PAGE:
As a matter of fact, it was the original Micro-ECOM system that I developed and certified with the United States Post Office. That’s Electronic Computer Originated Mail, a service from the post office that was shut down by lobbying efforts by Western Union and ITT, they didn’t like competition.

          https://about.usps.com/who-we-are/po...story/ecom.pdf

          For what it’s worth, this is the actual machine that sent the very first ECOM messages from a microcomputer. I was the beta site. I had a contract with TWA and received 9-track tapes containing mailing lists and would process the mailings and send them to the 25 SPOs according to zip codes via a 2400 baud half duplex modem (forgot exactly what it was called). In fact, I was in negotiations to market the turn key system that I/We developed to Lifeboat Associates, when the Post Office pulled the plug. Anyone remember them?

          lots of history in that gear.



          It’s amazing to think about that 10 MB drive being useful. It was a real prize, first one on the block. I sold many of them and other brands as well. In those days, when you delivered a CPM or MPM machine, you needed to manually patch the control codes into the operating system in order to move the curser on each individual terminal’s screen. Quite rudimentary, but it made Word Star work like a charm. Everyone’s terminal was different with different control codes. We did it with DDT (Dynamic Debugging Tool). It’s all coming back to me.

          I would need 5 of them just to hold one image off my Cannon. Crazy.



          Cheers

          Paul


          Comment


            #6
            Interesting stuff, thanks for sharing. Always liked the self loading tape drives. We had one that an operator had to use when data was spooled off of our plant Honeywells and uploaded to the Vax system (and we kept on doing it for years after it wasn't needed anymore) and the noises they made when loading are now sadly long lost.

            But as an enthusiast, I would always want machines to be kept together and not split up and sold as separate components which seems to be the trend on Ebay.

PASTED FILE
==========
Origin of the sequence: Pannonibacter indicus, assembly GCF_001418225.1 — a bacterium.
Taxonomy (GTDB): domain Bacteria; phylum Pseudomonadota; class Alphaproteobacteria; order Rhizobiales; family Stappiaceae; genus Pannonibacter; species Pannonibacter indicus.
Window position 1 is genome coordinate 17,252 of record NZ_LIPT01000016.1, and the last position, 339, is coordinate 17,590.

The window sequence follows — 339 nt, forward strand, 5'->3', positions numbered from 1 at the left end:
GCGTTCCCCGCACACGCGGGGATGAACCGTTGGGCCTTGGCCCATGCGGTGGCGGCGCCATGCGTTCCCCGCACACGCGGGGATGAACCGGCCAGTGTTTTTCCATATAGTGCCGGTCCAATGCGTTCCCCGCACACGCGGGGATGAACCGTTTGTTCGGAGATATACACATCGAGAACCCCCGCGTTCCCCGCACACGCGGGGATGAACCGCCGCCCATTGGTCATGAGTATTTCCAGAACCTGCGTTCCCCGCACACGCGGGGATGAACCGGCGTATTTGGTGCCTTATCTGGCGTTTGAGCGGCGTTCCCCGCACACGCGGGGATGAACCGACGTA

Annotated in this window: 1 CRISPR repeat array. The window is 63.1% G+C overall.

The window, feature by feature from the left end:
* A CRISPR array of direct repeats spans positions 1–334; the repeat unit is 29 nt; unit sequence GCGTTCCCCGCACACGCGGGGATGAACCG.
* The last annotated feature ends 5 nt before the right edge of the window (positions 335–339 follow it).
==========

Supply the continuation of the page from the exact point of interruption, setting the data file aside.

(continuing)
A museum would be the ideal place with the file of history, personal stories etc to go along with them so its not lost, but the prices means the smaller ones can't afford the prices they are now commanding and the bigger ones have probably already got such items.

            Ah well, money always gets in the way.


            Dave, do you want to go halves


            Current fleet
            TRS80 Model 4 - BBC B - Tatung Einstein - PCW9512 - PET 3032 - C64 - ZX81 - Spectrum 48K - Amiga A500 - Apple II europlus - Apple iMAC G3. Sharp MZ-80K. - IBM 5160 XT - Multibus 286/10 - Micro PDP 11/73 - Rainbow PC100A - MicroVax II - MicroVAX 3100, 3300, VAX 4000 VLC & 4000 Model 96 - AlphaStation 225 Apricot PC - Apple Performa 6200 - Apple Mac IIcx - Osborne 1 - ACT Sirius 1

            Comment


              #7
              If you want a self loading 1/2" mag tape unit I have two I am trying to get rid of... I had three until I persuaded Harry to take one plus a QBUS controller plus the cables with him on his last trip. He didn't need too much persuading though ! Cheers Harry...

              I can't justify halves to the wife... No (more) space I am afraid...

              Dave

              Comment


                #8
                Originally posted by daver2 View Post

                I can't justify halves to the wife... No (more) space I am afraid...

                Dave
                Thats all right, I would look after it
                Current fleet
                TRS80 Model 4 - BBC B - Tatung Einstein - PCW9512 - PET 3032 - C64 - ZX81 - Spectrum 48K - Amiga A500 - Apple II europlus - Apple iMAC G3. Sharp MZ-80K. - IBM 5160 XT - Multibus 286/10 - Micro PDP 11/73 - Rainbow PC100A - MicroVax II - MicroVAX 3100, 3300, VAX 4000 VLC & 4000 Model 96 - AlphaStation 225 Apricot PC - Apple Performa 6200 - Apple Mac IIcx - Osborne 1 - ACT Sirius 1

                Comment


                  #9
                  Originally posted by paulmhenry View Post
                  For sale as a bundle.

                  1 Imsai original microcomputer with a North Star Z-80 processor board and a micromation doubler floppy disk controller. Included are 2 Shugart floppy disks, all were working when retired. Only thing missing is a Hazeltine 1500.

                  Also available is the Original Altos 4 user MPM multi user 10-megabyte computer. This was one of first multi user microcomputers running the original Digital Research’s 4 user version of CPM, MPM. Included is a Cipher 9 track tape drive which was interfaced and all functional when retired. Was configured for a Hazeltine 1500 when last turned on.

                  Are these still available? How much are you asking?

                  Comment